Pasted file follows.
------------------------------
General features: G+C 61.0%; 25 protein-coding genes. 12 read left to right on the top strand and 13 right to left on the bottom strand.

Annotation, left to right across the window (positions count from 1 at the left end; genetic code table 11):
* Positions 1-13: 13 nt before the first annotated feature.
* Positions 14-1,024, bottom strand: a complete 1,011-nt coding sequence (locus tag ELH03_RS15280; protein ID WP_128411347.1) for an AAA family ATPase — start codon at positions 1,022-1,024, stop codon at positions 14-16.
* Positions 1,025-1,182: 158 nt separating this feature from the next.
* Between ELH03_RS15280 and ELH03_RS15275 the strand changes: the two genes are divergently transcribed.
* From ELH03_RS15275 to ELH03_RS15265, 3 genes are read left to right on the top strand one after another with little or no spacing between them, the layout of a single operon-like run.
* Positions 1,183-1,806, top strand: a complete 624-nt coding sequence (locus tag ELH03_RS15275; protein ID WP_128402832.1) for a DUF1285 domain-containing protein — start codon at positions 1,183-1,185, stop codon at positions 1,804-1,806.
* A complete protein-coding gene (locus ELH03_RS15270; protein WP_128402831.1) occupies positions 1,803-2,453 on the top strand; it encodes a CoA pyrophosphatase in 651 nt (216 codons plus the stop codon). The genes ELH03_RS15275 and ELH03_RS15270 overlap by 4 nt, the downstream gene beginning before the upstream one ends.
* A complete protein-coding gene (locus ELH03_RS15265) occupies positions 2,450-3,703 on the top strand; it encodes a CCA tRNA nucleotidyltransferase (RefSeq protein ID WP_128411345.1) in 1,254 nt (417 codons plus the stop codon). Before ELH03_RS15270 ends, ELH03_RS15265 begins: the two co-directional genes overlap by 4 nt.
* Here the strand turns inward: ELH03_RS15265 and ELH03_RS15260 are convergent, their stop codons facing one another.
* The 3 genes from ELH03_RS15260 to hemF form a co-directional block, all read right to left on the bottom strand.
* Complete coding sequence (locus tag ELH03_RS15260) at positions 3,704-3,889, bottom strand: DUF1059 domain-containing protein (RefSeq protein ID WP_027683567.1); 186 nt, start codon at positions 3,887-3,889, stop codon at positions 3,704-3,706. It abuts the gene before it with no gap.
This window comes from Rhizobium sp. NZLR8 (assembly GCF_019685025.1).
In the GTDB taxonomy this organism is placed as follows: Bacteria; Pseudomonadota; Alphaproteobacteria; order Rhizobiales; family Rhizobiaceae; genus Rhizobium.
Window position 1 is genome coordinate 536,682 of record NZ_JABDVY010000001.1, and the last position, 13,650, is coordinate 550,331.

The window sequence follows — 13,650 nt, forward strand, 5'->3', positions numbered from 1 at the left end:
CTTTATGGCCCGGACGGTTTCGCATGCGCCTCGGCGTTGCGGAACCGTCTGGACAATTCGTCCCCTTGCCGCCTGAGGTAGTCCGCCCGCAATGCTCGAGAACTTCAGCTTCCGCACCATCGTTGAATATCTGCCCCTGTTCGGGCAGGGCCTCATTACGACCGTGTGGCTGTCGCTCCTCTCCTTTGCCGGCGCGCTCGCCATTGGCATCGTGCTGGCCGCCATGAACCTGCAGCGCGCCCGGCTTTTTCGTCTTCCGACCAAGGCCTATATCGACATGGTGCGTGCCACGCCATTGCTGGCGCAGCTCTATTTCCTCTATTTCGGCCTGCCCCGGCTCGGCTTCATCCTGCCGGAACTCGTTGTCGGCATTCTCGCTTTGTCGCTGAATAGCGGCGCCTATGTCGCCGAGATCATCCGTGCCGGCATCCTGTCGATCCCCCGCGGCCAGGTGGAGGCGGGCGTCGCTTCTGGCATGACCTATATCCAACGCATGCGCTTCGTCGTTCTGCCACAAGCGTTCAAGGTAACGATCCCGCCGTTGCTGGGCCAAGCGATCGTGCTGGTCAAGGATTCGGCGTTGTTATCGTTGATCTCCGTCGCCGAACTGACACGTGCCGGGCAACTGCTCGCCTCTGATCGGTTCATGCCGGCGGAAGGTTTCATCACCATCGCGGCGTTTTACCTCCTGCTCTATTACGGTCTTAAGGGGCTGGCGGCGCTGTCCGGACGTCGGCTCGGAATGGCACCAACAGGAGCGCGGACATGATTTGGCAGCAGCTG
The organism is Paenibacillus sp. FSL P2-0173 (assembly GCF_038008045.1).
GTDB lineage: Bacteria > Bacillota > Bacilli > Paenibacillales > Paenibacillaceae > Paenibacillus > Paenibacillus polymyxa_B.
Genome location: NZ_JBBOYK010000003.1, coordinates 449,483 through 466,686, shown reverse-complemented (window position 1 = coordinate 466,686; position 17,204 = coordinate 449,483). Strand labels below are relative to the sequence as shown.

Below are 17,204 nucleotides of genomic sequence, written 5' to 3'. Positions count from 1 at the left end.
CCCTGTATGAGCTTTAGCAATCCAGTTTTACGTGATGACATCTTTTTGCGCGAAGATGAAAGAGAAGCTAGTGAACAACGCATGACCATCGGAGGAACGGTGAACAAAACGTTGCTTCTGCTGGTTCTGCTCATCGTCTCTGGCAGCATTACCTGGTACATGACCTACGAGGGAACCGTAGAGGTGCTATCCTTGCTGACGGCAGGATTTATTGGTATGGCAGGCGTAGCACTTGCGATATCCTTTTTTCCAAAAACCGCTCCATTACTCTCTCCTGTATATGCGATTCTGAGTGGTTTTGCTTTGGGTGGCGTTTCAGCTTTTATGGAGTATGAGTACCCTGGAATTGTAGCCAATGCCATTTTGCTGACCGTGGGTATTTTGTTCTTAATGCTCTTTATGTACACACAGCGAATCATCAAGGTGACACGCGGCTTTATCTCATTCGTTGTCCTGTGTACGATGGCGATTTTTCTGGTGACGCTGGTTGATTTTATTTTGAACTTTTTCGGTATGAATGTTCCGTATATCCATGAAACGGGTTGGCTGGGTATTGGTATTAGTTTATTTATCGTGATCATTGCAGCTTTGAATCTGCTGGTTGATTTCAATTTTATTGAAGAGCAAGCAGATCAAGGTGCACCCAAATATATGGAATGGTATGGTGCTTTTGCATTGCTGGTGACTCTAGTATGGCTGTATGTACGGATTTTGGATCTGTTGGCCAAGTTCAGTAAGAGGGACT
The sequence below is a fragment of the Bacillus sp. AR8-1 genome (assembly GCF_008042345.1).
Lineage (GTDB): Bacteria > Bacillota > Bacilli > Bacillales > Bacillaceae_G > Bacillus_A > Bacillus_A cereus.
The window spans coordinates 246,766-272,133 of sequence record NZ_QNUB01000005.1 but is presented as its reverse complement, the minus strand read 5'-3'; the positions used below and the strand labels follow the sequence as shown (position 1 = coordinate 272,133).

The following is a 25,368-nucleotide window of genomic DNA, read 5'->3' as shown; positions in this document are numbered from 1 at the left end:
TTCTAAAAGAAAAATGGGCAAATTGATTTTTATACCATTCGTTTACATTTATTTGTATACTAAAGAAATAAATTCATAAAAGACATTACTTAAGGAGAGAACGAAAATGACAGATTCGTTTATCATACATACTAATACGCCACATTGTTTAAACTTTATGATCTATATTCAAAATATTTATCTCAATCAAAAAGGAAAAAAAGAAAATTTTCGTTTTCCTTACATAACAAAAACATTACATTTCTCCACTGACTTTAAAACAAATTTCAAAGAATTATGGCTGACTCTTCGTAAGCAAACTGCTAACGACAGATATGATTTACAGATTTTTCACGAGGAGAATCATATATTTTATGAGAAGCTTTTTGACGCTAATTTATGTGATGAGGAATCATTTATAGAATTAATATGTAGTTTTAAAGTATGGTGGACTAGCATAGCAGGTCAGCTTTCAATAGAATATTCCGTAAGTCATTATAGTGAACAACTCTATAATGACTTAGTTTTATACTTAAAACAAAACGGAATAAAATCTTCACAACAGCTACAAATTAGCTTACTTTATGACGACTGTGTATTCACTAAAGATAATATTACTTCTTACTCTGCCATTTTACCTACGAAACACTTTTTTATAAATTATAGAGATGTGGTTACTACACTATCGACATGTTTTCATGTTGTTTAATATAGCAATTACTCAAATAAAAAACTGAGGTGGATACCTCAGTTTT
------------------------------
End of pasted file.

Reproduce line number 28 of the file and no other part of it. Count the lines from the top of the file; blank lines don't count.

TTCTAAAAGAAAAATGGGCAAATTGATTTTTATACCATTCGTTTACATTTATTTGTATACTAAAGAAATAAATTCATAAAAGACATTACTTAAGGAGAGAACGAAAATGACAGATTCGTTTATCATACATACTAATACGCCACATTGTTTAAACTTTATGATCTATATTCAAAATATTTATCTCAATCAAAAAGGAAAAAAAGAAAATTTTCGTTTTCCTTACATAACAAAAACATTACATTTCTCCACTGACTTTAAAACAAATTTCAAAGAATTATGGCTGACTCTTCGTAAGCAAACTGCTAACGACAGATATGATTTACAGATTTTTCACGAGGAGAATCATATATTTTATGAGAAGCTTTTTGACGCTAATTTATGTGATGAGGAATCATTTATAGAATTAATATGTAGTTTTAAAGTATGGTGGACTAGCATAGCAGGTCAGCTTTCAATAGAATATTCCGTAAGTCATTATAGTGAACAACTCTATAATGACTTAGTTTTATACTTAAAACAAAACGGAATAAAATCTTCACAACAGCTACAAATTAGCTTACTTTATGACGACTGTGTATTCACTAAAGATAATATTACTTCTTACTCTGCCATTTTACCTACGAAACACTTTTTTATAAATTATAGAGATGTGGTTACTACACTATCGACATGTTTTCATGTTGTTTAATATAGCAATTACTCAAATAAAAAACTGAGGTGGATACCTCAGTTTT